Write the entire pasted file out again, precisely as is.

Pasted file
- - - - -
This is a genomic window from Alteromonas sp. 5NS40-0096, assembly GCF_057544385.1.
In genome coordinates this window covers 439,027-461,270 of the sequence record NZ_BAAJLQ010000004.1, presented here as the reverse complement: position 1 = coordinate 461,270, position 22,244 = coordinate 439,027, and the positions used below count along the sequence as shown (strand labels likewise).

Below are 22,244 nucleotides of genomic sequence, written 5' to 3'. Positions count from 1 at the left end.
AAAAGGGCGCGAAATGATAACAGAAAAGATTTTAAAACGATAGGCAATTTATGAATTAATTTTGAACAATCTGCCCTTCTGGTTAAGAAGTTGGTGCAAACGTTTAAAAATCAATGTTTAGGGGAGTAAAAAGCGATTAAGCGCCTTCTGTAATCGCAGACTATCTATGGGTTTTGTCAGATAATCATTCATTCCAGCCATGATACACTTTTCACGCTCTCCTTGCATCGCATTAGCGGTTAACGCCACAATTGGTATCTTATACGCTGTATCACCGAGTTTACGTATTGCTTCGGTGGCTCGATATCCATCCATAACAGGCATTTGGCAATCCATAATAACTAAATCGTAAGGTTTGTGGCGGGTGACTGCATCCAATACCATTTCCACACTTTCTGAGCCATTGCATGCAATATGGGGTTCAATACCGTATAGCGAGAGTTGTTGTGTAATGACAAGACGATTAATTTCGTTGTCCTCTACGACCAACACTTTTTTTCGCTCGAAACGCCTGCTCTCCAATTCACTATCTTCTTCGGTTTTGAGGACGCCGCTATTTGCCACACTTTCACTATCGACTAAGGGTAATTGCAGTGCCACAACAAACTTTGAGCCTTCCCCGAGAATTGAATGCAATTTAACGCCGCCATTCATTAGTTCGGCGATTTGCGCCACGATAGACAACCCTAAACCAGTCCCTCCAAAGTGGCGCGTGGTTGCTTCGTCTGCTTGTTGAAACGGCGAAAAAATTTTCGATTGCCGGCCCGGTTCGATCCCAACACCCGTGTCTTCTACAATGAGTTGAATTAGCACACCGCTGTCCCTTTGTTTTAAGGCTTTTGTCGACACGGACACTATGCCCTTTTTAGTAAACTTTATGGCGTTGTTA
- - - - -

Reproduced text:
This is a genomic window from Alteromonas sp. 5NS40-0096, assembly GCF_057544385.1.
In genome coordinates this window covers 439,027-461,270 of the sequence record NZ_BAAJLQ010000004.1, presented here as the reverse complement: position 1 = coordinate 461,270, position 22,244 = coordinate 439,027, and the positions used below count along the sequence as shown (strand labels likewise).

Below are 22,244 nucleotides of genomic sequence, written 5' to 3'. Positions count from 1 at the left end.
AAAAGGGCGCGAAATGATAACAGAAAAGATTTTAAAACGATAGGCAATTTATGAATTAATTTTGAACAATCTGCCCTTCTGGTTAAGAAGTTGGTGCAAACGTTTAAAAATCAATGTTTAGGGGAGTAAAAAGCGATTAAGCGCCTTCTGTAATCGCAGACTATCTATGGGTTTTGTCAGATAATCATTCATTCCAGCCATGATACACTTTTCACGCTCTCCTTGCATCGCATTAGCGGTTAACGCCACAATTGGTATCTTATACGCTGTATCACCGAGTTTACGTATTGCTTCGGTGGCTCGATATCCATCCATAACAGGCATTTGGCAATCCATAATAACTAAATCGTAAGGTTTGTGGCGGGTGACTGCATCCAATACCATTTCCACACTTTCTGAGCCATTGCATGCAATATGGGGTTCAATACCGTATAGCGAGAGTTGTTGTGTAATGACAAGACGATTAATTTCGTTGTCCTCTACGACCAACACTTTTTTTCGCTCGAAACGCCTGCTCTCCAATTCACTATCTTCTTCGGTTTTGAGGACGCCGCTATTTGCCACACTTTCACTATCGACTAAGGGTAATTGCAGTGCCACAACAAACTTTGAGCCTTCCCCGAGAATTGAATGCAATTTAACGCCGCCATTCATTAGTTCGGCGATTTGCGCCACGATAGACAACCCTAAACCAGTCCCTCCAAAGTGGCGCGTGGTTGCTTCGTCTGCTTGTTGAAACGGCGAAAAAATTTTCGATTGCCGGCCCGGTTCGATCCCAACACCCGTGTCTTCTACAATGAGTTGAATTAGCACACCGCTGTCCCTTTGTTTTAAGGCTTTTGTCGACACGGACACTATGCCCTTTTTAGTAAACTTTATGGCGTTGTTA